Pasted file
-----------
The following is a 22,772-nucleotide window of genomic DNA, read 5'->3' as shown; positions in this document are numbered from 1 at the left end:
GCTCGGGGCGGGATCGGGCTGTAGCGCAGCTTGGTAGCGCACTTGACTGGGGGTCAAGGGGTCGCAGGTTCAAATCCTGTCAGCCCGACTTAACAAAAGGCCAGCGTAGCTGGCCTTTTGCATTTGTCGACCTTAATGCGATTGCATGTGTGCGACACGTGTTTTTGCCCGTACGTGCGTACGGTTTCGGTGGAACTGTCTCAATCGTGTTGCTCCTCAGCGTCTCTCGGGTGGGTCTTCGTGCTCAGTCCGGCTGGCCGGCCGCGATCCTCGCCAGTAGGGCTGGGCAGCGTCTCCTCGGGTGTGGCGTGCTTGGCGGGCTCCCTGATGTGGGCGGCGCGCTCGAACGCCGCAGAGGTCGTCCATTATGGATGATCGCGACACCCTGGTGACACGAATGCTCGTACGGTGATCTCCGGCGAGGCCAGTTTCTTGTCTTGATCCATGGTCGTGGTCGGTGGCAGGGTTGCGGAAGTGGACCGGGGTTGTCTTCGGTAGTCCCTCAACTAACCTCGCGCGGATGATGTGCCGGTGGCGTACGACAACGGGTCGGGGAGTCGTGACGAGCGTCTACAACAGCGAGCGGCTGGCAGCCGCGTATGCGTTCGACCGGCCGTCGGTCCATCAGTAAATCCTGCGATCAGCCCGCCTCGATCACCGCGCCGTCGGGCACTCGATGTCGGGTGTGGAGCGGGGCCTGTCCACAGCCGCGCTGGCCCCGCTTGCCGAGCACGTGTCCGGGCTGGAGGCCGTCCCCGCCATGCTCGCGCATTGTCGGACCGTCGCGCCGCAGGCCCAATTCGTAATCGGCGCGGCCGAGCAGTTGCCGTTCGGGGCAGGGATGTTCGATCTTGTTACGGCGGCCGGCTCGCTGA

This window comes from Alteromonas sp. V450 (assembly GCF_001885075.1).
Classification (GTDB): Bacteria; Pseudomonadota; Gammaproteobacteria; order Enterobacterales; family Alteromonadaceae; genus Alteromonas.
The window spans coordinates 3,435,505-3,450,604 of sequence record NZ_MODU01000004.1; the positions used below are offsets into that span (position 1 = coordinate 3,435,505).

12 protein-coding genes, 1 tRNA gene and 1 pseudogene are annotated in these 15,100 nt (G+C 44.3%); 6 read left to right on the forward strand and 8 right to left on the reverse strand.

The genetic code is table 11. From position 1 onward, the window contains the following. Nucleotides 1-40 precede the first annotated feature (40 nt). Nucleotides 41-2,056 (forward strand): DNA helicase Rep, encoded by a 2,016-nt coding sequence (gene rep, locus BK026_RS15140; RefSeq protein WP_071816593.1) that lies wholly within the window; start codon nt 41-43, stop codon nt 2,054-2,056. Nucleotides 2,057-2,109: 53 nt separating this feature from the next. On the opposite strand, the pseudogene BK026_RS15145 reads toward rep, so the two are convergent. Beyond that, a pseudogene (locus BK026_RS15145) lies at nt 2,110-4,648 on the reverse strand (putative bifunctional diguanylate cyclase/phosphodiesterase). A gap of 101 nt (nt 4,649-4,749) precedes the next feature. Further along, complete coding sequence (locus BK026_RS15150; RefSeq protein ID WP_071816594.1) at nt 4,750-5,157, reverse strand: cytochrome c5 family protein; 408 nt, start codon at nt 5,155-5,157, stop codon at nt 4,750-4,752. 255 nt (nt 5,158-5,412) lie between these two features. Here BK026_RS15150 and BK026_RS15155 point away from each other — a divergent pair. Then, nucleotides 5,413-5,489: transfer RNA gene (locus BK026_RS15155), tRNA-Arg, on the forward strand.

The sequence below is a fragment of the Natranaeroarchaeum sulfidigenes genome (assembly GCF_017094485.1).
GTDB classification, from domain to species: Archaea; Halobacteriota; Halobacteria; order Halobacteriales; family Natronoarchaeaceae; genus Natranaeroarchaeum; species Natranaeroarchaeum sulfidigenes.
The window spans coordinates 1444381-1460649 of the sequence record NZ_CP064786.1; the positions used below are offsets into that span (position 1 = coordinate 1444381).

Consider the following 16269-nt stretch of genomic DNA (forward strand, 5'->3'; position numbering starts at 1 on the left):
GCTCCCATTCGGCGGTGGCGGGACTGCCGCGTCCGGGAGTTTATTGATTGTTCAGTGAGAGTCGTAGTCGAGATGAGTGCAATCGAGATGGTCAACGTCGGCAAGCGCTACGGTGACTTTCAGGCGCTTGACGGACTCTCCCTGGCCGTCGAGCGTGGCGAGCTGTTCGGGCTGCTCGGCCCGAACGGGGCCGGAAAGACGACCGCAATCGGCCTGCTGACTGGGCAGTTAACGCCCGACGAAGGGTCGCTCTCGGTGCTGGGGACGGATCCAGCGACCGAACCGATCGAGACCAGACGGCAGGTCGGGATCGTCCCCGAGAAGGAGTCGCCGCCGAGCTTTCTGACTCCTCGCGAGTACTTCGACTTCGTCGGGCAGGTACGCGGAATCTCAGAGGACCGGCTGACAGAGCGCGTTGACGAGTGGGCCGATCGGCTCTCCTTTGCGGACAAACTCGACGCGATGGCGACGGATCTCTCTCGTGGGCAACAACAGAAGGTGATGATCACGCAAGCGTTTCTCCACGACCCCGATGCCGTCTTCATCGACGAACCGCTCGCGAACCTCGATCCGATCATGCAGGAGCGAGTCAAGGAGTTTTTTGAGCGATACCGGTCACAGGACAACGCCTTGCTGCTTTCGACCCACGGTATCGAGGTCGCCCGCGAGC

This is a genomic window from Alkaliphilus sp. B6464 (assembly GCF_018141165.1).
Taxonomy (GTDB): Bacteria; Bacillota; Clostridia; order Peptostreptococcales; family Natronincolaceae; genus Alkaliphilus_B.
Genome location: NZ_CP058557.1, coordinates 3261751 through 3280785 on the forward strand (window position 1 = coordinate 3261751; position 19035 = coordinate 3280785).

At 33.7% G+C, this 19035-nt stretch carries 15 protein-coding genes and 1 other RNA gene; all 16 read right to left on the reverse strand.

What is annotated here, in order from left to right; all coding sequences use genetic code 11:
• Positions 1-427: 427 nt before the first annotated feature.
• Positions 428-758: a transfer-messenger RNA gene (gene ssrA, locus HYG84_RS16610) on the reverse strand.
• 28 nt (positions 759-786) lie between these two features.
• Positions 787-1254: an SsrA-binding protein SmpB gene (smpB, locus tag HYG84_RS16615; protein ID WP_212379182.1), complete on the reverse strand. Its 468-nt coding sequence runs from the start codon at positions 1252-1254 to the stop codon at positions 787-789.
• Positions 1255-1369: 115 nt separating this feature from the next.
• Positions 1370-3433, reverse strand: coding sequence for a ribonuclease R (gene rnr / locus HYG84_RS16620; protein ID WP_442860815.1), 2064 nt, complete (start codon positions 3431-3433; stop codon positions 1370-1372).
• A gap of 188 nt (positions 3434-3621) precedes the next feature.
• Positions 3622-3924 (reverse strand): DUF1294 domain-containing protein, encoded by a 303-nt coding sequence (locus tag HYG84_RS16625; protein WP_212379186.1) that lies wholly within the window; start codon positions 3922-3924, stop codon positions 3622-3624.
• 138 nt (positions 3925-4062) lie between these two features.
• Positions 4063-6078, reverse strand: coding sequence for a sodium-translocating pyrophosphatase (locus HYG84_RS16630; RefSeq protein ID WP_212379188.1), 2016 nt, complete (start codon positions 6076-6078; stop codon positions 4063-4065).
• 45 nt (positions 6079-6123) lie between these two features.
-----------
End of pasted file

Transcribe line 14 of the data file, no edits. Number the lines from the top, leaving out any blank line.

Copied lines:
Taxonomy (GTDB): Bacteria; Bacillota; Clostridia; order Peptostreptococcales; family Natronincolaceae; genus Alkaliphilus_B.